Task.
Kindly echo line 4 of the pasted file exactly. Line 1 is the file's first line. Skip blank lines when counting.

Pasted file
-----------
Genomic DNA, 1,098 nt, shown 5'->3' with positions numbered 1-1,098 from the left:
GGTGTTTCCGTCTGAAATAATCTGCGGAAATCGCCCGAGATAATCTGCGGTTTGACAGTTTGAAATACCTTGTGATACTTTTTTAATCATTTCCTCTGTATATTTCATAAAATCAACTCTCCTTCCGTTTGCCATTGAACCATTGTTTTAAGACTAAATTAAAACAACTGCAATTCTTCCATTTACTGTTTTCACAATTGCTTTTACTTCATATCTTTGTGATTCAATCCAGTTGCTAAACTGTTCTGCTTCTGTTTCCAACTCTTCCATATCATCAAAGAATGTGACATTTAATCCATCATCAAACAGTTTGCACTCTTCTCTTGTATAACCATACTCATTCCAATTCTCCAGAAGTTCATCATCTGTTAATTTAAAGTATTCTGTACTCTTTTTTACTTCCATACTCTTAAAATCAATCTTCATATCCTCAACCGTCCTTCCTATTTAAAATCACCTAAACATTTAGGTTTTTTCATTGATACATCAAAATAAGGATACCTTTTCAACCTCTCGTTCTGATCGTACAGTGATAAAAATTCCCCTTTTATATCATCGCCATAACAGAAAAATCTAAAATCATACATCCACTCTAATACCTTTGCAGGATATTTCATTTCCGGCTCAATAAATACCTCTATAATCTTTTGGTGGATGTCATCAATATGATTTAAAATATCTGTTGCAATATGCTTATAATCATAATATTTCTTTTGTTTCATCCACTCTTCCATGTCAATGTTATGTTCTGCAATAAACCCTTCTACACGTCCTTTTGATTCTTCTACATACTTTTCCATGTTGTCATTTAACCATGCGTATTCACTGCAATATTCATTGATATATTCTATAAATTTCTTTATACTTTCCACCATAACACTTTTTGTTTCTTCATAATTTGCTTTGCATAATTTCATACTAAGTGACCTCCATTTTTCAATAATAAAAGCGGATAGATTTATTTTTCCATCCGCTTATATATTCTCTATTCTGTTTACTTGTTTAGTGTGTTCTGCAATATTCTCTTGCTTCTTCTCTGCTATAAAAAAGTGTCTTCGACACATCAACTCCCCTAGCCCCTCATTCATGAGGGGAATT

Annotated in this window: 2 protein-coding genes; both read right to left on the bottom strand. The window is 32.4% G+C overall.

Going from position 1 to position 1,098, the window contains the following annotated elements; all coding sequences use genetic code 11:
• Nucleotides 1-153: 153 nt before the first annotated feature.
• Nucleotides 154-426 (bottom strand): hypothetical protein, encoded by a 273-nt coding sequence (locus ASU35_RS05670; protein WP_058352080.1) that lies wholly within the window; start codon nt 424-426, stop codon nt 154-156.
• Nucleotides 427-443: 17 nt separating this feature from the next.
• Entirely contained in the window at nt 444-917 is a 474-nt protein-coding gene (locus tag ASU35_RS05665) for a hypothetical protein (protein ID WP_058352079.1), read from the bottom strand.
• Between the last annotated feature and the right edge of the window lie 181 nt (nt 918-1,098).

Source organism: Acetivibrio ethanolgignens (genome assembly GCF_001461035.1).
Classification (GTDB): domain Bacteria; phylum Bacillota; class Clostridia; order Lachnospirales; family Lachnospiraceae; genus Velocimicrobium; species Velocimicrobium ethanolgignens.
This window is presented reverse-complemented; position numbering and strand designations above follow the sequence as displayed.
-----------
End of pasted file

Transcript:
Going from position 1 to position 1,098, the window contains the following annotated elements; all coding sequences use genetic code 11: